The Alstroemeria is Indian Summer. - I've got several pale Alstroes, so thought this would be a lovely bright spark of colour besides my purples, pales and peaches. The Sunflower is Magic roundabout, and as 2015 is the year of the sunflower, It may be one to grow lots of.

T&M trails lighter colours-2

There were lighter shades in evidence, Italian White was the best light coloured sunflower, - there were rows of trials where they were trying to grow multiheaded varieties as hedges, with upturned faces.

The 3 in the photo above were - Leucanthemum real charmer, which is a creamy buttermilk colour on strong stems. Antirrhinum Red white bicolour - growing strongly on the field to 60cm with no support, plus Nigella Delft Blue, A lovely Hispanica Nigella, with large seed heads, but a white flower with blue markings on it. Even though this had been direct sown in the trial bed and hadn't been thinned, the flowers had decent length stems.

These are all on my must have list for next year, - which ones caught your eye?

Herbs for the new planting season

The temperature has suddenly dropped, the sides on my Polytunnel have had to be lowered for the first time in months, and the phone has rung with 3 planting enquiries in the last 2 days.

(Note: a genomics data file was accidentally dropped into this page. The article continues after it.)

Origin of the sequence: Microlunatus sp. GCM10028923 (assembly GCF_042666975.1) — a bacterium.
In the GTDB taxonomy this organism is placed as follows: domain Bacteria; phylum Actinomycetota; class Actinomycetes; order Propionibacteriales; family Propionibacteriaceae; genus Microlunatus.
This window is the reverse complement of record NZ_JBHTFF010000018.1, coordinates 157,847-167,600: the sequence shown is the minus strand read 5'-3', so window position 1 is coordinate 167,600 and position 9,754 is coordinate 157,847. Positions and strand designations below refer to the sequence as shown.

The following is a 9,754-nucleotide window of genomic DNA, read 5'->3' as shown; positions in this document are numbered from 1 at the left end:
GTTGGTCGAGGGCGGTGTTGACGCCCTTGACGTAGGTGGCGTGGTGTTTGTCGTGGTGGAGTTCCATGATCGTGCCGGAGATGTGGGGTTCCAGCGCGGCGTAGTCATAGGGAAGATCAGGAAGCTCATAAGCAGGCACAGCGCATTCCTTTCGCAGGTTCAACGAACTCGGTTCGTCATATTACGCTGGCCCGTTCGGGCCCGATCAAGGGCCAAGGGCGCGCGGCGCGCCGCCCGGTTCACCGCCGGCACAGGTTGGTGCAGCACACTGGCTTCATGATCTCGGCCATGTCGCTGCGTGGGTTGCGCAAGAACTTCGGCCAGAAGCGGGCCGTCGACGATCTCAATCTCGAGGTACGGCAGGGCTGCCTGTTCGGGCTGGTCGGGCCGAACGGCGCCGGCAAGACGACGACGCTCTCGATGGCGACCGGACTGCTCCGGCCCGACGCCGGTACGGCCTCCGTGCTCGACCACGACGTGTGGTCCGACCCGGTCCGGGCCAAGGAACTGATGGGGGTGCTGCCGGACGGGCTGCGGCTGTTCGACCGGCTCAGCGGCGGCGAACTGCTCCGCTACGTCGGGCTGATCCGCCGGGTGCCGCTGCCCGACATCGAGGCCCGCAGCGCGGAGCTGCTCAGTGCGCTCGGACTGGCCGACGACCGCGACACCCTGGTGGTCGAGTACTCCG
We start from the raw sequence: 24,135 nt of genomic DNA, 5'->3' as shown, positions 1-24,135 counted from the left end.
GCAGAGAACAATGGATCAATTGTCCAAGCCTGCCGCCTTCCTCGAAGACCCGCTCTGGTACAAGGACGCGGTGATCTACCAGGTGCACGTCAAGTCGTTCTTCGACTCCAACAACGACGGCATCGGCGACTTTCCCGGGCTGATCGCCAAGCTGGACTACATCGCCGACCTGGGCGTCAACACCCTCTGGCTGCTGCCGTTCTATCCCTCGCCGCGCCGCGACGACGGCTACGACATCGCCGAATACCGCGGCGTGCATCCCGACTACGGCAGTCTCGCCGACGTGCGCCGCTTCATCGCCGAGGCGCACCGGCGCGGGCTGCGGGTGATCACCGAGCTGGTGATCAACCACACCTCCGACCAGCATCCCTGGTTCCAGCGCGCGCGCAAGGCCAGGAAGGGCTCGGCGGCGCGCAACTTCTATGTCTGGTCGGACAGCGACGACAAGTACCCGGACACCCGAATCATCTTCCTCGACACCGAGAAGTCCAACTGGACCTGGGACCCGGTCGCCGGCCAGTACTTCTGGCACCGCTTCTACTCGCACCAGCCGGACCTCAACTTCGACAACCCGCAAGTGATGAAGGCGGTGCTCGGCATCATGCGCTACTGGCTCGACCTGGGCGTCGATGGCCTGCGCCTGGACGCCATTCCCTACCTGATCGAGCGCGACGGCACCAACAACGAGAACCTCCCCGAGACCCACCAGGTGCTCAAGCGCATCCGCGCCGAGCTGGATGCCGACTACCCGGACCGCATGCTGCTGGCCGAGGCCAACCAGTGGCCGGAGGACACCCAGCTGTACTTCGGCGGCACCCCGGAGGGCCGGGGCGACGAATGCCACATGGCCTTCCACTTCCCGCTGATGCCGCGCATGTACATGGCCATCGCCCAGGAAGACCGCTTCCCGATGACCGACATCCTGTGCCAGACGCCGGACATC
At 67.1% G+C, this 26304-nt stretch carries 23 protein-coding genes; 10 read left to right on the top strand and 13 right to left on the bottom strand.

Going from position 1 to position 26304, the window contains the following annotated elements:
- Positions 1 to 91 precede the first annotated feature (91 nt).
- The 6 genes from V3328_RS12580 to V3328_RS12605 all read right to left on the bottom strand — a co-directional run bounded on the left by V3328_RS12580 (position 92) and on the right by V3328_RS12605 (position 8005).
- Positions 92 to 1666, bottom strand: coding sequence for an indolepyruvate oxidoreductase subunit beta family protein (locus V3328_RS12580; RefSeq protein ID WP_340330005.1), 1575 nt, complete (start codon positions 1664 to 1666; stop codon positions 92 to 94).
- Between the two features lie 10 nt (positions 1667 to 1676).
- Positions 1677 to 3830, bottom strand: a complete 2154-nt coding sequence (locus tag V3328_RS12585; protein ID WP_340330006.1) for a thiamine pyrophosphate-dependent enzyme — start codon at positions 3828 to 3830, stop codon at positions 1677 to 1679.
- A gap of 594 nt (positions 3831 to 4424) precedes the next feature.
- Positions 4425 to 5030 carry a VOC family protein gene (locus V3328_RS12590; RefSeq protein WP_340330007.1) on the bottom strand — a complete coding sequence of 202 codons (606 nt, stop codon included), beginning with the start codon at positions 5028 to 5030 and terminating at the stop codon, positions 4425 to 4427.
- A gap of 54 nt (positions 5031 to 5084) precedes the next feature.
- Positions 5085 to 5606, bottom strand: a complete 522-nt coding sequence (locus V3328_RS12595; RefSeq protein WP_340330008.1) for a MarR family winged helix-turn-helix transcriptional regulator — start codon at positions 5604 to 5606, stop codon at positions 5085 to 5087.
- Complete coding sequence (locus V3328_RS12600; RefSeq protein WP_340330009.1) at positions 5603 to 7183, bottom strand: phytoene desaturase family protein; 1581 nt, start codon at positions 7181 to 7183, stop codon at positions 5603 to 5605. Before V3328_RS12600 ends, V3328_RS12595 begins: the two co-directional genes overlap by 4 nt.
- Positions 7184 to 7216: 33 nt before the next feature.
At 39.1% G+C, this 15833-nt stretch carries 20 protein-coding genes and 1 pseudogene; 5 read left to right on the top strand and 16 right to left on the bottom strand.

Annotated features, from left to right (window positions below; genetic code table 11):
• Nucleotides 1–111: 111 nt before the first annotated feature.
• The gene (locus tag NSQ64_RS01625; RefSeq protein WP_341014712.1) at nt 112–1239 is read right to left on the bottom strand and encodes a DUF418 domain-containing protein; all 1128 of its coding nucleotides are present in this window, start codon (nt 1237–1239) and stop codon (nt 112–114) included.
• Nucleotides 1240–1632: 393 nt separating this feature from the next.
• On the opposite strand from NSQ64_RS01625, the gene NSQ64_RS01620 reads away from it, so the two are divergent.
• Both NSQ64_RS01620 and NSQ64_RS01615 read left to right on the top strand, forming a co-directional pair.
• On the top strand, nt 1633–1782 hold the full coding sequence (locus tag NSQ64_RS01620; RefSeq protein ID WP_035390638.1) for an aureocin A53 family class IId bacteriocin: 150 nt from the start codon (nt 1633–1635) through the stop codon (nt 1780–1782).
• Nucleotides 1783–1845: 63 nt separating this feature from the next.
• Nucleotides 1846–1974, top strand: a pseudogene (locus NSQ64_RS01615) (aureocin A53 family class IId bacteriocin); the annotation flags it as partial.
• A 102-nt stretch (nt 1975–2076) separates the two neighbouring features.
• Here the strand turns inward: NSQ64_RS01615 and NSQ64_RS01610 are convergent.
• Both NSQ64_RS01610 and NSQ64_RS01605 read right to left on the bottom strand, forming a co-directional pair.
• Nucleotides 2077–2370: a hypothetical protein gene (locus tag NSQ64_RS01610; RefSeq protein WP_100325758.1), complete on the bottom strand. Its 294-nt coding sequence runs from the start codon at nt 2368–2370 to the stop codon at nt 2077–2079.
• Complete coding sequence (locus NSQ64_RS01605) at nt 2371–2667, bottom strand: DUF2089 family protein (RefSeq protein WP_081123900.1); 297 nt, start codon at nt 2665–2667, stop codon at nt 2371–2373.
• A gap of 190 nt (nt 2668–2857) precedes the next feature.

It must be time for autumn planting, and September and October are THE best time of the year to put in shrubs and perennials. They get their roots in while the soil is warm, and then can romp away fast as soon as the temperature rises next year.

Trolley of herbs from pepperpot (1 of 1)
This morning's main job was to go and collect this tray of beauties from my favourite herb nursery - Pepperpot Herbs

My truck smelt wonderful as I came back through the Surrey countryside, and the lemon balm, lavender, sage, thyme, rosemary, germander, and chives will all be used a demonstrators at the next Herbs and Salads talks and workshops that i'm doing, before being planted at Hill top farm to give me fantastic flowers and foliage next year.


Garden gadgets, - Root trainers, worth it or not?

Every year I try out new tools, gloves, gadgets and accessories. Some are a waste of time, (I had several pairs of gloves this year that lasted less than a week!) Some I rave about to all who listen (Anyone not heard me mention Felco Secateurs & Goat socks) and some I'm not sure about and need some persuading to use.